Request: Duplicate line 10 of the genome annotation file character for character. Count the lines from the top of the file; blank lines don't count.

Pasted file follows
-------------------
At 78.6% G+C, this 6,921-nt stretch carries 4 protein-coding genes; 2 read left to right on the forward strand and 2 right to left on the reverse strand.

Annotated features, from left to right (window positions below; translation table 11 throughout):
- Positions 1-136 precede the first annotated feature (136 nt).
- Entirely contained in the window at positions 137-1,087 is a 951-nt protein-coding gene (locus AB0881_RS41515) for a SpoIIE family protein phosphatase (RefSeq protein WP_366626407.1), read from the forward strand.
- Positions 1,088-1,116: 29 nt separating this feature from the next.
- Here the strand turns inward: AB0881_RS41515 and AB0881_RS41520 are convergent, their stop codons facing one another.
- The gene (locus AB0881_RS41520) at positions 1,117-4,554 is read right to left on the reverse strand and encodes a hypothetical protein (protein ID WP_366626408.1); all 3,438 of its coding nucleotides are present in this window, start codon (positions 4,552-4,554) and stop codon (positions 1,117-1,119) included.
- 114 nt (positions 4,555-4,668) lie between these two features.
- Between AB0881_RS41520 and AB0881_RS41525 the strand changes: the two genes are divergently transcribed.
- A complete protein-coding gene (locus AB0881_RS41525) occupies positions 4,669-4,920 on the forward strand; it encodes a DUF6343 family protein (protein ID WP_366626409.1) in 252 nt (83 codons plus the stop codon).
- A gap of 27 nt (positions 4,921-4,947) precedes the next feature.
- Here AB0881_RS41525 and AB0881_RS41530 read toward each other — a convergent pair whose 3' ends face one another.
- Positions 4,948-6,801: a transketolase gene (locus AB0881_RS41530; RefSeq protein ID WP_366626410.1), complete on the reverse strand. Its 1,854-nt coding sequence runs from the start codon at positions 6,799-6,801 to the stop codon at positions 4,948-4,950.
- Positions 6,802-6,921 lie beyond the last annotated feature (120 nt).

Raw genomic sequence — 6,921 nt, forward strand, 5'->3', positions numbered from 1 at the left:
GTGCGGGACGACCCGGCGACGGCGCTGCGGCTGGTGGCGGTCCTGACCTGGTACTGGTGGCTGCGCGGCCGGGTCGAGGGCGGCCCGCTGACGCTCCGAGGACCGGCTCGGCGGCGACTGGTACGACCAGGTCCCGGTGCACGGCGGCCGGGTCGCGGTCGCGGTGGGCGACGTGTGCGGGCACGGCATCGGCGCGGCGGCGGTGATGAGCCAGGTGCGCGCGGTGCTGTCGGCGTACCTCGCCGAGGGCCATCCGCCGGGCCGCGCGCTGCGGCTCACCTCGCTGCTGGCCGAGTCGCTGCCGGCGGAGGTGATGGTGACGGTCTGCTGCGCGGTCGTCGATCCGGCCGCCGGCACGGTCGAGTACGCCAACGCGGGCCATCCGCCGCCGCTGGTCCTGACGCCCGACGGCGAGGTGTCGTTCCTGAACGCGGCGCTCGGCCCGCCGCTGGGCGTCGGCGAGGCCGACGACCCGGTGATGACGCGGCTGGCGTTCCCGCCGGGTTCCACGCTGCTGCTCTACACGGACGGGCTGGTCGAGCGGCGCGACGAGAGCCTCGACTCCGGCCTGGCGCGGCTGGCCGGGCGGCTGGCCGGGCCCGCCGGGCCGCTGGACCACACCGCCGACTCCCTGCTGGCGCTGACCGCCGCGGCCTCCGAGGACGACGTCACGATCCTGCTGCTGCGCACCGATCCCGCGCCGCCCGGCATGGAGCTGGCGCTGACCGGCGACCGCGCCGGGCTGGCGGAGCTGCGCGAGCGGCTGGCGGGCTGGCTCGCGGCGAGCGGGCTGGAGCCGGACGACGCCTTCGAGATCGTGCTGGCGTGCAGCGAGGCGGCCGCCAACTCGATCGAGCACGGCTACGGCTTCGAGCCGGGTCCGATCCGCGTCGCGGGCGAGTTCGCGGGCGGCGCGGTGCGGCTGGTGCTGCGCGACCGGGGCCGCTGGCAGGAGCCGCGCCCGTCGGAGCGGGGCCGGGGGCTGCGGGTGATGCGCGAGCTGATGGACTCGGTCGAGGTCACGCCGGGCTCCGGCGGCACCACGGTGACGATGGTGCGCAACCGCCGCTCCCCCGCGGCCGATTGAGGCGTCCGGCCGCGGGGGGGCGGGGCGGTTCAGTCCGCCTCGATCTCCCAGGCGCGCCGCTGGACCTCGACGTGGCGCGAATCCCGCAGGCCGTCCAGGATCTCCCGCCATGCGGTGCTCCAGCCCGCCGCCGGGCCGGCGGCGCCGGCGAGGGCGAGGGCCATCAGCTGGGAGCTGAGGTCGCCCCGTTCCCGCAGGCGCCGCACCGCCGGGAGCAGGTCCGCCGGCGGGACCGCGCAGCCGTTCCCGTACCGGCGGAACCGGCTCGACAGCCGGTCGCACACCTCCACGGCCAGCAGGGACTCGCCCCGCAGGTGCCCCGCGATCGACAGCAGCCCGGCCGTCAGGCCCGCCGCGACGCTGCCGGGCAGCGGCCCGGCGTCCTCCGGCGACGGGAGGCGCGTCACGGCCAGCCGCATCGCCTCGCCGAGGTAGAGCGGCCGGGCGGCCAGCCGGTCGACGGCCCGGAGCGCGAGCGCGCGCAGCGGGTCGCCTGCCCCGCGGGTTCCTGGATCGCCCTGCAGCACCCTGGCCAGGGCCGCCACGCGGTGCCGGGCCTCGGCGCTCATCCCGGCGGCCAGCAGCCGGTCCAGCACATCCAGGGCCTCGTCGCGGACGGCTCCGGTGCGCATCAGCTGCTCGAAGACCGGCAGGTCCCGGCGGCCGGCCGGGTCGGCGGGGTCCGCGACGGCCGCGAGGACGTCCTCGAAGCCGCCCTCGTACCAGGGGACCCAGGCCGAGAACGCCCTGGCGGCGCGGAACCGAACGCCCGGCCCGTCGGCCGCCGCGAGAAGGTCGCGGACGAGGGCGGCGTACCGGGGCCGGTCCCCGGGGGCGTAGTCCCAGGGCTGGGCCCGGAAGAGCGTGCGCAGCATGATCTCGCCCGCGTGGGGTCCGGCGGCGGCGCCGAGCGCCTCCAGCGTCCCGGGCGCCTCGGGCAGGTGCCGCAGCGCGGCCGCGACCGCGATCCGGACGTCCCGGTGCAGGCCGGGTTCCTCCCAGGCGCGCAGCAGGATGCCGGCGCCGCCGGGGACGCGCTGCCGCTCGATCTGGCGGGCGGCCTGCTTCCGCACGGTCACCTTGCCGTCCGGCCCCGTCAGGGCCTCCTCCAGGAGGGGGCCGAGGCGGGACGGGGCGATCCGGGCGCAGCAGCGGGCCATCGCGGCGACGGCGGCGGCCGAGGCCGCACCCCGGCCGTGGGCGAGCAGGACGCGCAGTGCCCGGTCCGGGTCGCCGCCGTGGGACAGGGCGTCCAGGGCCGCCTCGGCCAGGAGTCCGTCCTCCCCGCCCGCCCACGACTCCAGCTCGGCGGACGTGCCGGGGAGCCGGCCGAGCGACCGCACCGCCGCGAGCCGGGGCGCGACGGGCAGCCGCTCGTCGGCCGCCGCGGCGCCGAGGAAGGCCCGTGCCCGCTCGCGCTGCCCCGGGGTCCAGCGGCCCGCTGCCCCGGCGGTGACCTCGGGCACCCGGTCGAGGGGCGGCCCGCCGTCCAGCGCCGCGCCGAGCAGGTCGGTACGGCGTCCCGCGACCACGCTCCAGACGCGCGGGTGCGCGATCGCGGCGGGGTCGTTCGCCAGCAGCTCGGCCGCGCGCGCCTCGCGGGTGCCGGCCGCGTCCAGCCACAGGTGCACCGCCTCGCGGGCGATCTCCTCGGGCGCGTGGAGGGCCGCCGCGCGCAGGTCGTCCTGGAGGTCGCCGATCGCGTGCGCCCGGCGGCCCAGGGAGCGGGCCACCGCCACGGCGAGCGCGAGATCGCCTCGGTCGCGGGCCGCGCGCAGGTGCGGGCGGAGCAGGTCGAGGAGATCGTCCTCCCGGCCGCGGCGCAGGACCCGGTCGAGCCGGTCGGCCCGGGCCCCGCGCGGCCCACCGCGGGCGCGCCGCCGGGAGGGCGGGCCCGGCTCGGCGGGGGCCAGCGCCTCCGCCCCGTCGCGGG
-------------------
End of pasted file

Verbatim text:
- A complete protein-coding gene (locus AB0881_RS41525) occupies positions 4,669-4,920 on the forward strand; it encodes a DUF6343 family protein (protein ID WP_366626409.1) in 252 nt (83 codons plus the stop codon).